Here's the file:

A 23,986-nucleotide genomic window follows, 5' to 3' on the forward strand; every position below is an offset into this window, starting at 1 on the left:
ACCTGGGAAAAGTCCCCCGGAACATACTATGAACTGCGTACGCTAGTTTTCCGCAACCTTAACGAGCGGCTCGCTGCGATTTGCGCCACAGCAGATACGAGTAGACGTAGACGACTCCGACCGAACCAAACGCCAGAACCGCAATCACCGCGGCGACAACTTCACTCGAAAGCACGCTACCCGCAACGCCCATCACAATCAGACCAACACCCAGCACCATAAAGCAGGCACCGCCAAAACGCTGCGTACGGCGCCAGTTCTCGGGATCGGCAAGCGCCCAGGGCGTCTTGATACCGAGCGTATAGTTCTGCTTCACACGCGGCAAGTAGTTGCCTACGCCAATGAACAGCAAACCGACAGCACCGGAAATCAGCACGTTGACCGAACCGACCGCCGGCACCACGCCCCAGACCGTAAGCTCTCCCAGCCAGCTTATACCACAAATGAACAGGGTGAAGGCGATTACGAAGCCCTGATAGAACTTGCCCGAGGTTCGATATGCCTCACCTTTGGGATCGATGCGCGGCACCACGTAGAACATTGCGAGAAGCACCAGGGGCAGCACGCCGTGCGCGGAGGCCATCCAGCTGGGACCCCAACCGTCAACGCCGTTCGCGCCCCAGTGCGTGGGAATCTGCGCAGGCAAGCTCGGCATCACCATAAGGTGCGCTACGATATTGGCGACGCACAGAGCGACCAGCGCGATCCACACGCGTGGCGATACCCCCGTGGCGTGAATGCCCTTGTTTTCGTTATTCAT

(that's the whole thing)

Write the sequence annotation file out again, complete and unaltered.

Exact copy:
A 23,986-nucleotide genomic window follows, 5' to 3' on the forward strand; every position below is an offset into this window, starting at 1 on the left:
ACCTGGGAAAAGTCCCCCGGAACATACTATGAACTGCGTACGCTAGTTTTCCGCAACCTTAACGAGCGGCTCGCTGCGATTTGCGCCACAGCAGATACGAGTAGACGTAGACGACTCCGACCGAACCAAACGCCAGAACCGCAATCACCGCGGCGACAACTTCACTCGAAAGCACGCTACCCGCAACGCCCATCACAATCAGACCAACACCCAGCACCATAAAGCAGGCACCGCCAAAACGCTGCGTACGGCGCCAGTTCTCGGGATCGGCAAGCGCCCAGGGCGTCTTGATACCGAGCGTATAGTTCTGCTTCACACGCGGCAAGTAGTTGCCTACGCCAATGAACAGCAAACCGACAGCACCGGAAATCAGCACGTTGACCGAACCGACCGCCGGCACCACGCCCCAGACCGTAAGCTCTCCCAGCCAGCTTATACCACAAATGAACAGGGTGAAGGCGATTACGAAGCCCTGATAGAACTTGCCCGAGGTTCGATATGCCTCACCTTTGGGATCGATGCGCGGCACCACGTAGAACATTGCGAGAAGCACCAGGGGCAGCACGCCGTGCGCGGAGGCCATCCAGCTGGGACCCCAACCGTCAACGCCGTTCGCGCCCCAGTGCGTGGGAATCTGCGCAGGCAAGCTCGGCATCACCATAAGGTGCGCTACGATATTGGCGACGCACAGAGCGACCAGCGCGATCCACACGCGTGGCGATACCCCCGTGGCGTGAATGCCCTTGTTTTCGTTATTCAT